Dangerfield

Dangerfield
Dangerfield

2019 Dangerfield Raw Puerh from White2Tea.

“The 2019 Dangerfield was blended with an intention of being a poor man’s Naka.”

White2Tea

Sometimes there is an, ahem, danger with Puerh, in that there is a lot of jargon and knowledge of that jargon is assumed. For example, before receiving this tea and doing a little research, I had no idea what the characteristics of “Naka” Puerh would be and why it would be prized.

Na Ka is a village in the Menghai county of Yunnan China. For a long time tea from this village was highly prized and not allowed to be sold outside of China.

Authentic “Naka” has gotten to be quite expensive, (#white2tea sells a 2005 Naka for around $1 a gram,) and is known among Western Puerh fanciers for its strong body centered cha qi. Young Naka from old trees is also known for a middle bitterness that gives way to a long lasting sweet aftertaste.

This is not Naka, but is a blend of Raw Puerh which is intended to evoke the flavor and physiological effects of an aged Naka Puerh.

The early flavors are clean and on the dry side, a bit earthy. These give way to a medium level middle palate bitterness. The bitterness fades leaving an lingering appetizing sensation of lightness and sweetness on the palate. The cha qi is more of a slow build than a fast head rush, but it is noticeably there and also clean and pleasant. Not a bad trip.

I have not had an actual Naka, but I can tell you this is a good, well priced Puerh that will not disappoint, either if you are looking to expand your tea drinking horizons, or if you are an experienced Puerh drinker trying to shave a little money off your tea cake budget.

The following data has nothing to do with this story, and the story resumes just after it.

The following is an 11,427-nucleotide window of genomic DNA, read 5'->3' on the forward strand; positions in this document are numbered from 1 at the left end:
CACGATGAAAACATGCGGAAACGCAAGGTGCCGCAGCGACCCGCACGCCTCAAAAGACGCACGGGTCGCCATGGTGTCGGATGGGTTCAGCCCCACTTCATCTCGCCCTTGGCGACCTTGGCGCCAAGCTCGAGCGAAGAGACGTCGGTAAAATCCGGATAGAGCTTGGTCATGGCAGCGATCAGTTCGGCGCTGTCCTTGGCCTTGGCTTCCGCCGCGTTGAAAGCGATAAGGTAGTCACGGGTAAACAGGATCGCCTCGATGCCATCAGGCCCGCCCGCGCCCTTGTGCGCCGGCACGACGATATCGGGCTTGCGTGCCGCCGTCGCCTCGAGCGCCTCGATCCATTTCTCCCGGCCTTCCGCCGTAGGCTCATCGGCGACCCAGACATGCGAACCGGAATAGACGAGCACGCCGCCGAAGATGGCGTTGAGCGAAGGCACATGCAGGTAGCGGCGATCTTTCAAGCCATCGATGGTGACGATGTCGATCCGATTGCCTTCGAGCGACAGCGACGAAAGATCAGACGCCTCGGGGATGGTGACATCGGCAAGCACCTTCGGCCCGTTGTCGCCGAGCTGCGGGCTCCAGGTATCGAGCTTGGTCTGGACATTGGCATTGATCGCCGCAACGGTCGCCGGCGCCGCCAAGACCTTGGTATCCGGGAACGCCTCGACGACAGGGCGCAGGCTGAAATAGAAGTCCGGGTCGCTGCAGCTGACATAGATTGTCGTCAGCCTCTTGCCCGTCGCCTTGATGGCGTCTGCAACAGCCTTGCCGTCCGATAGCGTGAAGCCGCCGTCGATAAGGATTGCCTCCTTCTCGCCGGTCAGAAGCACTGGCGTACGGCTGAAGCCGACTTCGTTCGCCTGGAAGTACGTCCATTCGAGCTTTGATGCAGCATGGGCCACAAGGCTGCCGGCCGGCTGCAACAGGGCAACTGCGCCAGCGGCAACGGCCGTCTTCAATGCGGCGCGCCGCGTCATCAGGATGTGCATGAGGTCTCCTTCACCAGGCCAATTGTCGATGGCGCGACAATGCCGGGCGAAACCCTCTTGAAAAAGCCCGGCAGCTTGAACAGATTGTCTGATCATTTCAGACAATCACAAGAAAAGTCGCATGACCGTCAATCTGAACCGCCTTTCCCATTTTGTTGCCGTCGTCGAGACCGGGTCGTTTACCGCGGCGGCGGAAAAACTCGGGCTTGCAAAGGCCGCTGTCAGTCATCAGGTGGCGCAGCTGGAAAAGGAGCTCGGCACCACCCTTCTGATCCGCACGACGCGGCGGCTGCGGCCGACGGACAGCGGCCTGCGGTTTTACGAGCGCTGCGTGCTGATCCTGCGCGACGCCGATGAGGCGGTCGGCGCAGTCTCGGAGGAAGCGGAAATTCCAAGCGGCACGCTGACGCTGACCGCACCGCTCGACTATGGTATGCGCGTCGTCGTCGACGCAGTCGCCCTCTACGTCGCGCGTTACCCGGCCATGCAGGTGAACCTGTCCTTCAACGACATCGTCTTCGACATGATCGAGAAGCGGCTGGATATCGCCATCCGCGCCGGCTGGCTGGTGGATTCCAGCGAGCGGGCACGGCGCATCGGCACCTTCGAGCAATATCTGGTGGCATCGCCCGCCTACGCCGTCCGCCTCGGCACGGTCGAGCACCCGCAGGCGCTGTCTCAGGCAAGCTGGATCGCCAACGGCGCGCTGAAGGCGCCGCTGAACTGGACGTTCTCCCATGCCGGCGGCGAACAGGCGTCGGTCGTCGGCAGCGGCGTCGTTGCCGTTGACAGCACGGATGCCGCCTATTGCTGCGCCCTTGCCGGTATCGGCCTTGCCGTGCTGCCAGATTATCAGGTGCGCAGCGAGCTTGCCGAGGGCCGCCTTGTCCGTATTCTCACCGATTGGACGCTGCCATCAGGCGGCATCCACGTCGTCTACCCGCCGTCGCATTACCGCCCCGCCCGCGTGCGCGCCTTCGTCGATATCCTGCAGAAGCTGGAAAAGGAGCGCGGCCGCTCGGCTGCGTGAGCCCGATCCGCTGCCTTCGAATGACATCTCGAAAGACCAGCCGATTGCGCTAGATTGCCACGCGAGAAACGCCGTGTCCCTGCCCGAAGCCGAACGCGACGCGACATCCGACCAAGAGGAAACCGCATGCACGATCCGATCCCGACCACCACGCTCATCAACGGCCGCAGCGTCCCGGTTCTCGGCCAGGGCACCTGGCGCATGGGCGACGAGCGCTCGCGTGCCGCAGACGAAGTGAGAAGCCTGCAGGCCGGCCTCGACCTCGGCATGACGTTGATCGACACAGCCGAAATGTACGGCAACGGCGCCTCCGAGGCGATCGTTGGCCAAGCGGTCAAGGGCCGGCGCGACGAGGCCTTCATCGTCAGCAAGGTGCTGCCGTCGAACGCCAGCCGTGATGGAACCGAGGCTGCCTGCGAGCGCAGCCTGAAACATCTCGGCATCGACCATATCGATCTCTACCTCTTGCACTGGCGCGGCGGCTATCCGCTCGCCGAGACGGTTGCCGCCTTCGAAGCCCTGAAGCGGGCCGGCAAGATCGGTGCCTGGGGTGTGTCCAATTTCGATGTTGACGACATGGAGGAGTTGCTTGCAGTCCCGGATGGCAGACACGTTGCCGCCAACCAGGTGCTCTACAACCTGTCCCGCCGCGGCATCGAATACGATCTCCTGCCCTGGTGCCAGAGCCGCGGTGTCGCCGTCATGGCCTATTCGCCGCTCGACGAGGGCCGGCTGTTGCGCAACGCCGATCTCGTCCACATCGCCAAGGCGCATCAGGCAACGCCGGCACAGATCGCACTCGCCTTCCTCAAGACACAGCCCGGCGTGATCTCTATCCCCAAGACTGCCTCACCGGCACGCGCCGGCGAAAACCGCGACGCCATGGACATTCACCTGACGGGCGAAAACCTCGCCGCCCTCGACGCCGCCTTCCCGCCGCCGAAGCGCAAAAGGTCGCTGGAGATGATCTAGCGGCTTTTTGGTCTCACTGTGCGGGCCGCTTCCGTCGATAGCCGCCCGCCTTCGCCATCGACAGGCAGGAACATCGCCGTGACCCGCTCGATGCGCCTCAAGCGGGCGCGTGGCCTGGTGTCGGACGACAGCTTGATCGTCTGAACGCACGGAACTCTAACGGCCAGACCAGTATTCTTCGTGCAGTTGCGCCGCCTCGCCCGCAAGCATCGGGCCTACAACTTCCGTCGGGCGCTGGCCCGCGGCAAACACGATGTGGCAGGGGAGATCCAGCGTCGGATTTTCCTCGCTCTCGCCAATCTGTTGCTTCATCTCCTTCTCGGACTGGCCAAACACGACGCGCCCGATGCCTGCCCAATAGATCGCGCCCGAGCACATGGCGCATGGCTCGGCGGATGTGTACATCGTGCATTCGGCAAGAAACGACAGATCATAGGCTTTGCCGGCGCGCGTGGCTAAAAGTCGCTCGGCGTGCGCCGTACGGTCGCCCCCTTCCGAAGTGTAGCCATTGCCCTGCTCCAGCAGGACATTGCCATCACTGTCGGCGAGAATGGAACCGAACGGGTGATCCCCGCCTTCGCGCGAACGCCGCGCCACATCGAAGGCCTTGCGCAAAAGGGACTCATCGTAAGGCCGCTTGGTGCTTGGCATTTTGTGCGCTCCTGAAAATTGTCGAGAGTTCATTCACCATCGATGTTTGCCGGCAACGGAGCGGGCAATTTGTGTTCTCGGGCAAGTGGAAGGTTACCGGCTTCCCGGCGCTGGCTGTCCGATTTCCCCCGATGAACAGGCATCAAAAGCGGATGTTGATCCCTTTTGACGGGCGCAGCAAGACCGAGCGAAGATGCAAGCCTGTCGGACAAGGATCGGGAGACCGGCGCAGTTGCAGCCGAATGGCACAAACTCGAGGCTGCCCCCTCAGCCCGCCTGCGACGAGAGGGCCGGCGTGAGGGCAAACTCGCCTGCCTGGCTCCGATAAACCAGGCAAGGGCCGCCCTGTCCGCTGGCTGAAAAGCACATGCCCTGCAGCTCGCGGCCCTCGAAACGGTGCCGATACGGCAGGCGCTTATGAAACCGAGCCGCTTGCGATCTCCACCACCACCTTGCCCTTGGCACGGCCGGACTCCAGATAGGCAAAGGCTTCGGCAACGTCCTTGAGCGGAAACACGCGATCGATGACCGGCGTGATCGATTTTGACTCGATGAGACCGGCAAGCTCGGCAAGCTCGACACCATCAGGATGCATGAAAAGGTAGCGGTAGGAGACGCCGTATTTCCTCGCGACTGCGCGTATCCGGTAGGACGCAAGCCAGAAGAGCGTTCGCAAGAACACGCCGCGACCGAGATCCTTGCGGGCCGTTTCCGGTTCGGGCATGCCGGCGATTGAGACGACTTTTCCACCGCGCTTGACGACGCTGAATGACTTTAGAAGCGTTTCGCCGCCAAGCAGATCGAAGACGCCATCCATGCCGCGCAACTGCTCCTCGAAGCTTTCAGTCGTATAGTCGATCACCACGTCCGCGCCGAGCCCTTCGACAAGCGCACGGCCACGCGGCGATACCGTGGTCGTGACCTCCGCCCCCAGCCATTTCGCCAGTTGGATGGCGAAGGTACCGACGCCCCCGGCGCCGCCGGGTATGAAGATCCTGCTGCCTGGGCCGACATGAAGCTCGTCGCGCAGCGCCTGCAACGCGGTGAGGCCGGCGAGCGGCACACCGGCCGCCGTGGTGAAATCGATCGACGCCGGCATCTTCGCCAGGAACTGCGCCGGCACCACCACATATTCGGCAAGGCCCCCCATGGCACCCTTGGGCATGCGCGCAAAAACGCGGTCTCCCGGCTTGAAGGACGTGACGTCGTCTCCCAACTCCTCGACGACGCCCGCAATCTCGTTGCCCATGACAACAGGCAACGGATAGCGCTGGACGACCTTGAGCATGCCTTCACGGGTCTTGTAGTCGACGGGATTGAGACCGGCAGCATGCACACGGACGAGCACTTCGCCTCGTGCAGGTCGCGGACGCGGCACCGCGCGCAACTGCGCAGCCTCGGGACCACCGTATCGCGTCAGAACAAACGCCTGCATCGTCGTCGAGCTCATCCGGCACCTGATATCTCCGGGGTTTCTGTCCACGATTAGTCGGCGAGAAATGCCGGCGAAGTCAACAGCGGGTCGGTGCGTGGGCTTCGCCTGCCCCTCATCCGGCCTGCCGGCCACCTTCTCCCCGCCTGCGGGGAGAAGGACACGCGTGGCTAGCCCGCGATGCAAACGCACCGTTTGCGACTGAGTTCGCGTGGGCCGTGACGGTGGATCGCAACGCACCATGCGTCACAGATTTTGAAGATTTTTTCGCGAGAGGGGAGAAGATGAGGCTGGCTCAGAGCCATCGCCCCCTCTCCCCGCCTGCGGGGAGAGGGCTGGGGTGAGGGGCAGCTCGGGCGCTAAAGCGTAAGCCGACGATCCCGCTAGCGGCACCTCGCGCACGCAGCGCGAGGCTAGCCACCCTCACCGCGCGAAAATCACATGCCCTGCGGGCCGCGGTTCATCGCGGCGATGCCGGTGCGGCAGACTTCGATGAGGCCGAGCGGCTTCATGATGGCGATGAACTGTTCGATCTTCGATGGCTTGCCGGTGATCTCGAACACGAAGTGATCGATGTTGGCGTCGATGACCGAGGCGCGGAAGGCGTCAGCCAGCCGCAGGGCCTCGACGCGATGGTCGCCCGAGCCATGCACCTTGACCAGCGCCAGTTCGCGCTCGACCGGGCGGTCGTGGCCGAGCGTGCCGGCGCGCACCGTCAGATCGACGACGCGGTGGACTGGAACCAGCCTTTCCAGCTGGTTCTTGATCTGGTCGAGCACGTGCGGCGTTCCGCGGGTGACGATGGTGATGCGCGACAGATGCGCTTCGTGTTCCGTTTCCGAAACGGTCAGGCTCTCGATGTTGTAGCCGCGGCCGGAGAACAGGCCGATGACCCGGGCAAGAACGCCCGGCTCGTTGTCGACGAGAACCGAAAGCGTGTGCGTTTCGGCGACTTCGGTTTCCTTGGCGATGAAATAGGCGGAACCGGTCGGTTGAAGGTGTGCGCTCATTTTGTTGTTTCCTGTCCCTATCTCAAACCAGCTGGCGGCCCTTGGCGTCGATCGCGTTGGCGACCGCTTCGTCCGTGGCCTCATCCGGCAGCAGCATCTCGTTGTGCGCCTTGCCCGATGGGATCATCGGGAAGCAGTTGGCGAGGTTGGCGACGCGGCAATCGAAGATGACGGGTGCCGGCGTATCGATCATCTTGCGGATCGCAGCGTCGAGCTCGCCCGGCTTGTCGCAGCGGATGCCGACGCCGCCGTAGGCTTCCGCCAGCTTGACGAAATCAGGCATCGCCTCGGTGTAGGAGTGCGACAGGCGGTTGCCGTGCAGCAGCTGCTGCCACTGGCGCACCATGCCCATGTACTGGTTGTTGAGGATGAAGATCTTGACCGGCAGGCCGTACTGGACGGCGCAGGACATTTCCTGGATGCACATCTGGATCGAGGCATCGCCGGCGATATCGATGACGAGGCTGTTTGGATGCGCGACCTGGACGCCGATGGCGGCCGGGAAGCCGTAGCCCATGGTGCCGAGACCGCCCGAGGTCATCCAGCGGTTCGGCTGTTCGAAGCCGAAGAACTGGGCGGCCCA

#Tea #Cha #DrinkTea #White2Tea #RawPuerh #ShengPuerh #Puerh #Naka

“Te Ji” Grade Looseleaf Puerh

“Te Ji” Grade PuErh

Certified Organic“Te Ji” Grade Looseleaf Puerh from Yunnan Sourcing.

This is another tea from the Simau, (or Puerh,) prefecture of Yunnan Province. In this case, it is a Ripe, or Shou, Pu-erh tea. One unusual thing about this tea, is that it is grown from “Te Ji” grade leaf, which is the second smallest grade used to produce Puerh tea. It was harvested in April of 2017.

“The tea was harvested from organically cultivated tea pure assamica varietal tea bushes growing at an altitude 1300-1350 meters (4300-4450 feet) on summit of Ma Wei Mountain (just west of Pu’Er City).  The tea is picked and processed into sun-dried mao cha, and then wet piled (wu dui) for 45 days, transforming it into ripe pu-erh tea (熟普洱). “

The wet pile taste is mild for such a young tea, and fades in the middle steeps, making it a good tea for newer drinkers of ripe pu-erh. It pours nearly coffee dark and exhibits pleasant chocolate-like flavors and mild bitterness early. Later, it shows some nice camphor and floral character in the aftertaste.

One warning/feature, is the tea has a very potent buzz. I was sharing this with my coworker and quite glad I didn’t drink the whole batch or I would have been buzzing three ways ’til Sunday.

#Puerh #OrganicPuerh #YunnanSourcing #Tea #Cha #DrinkTea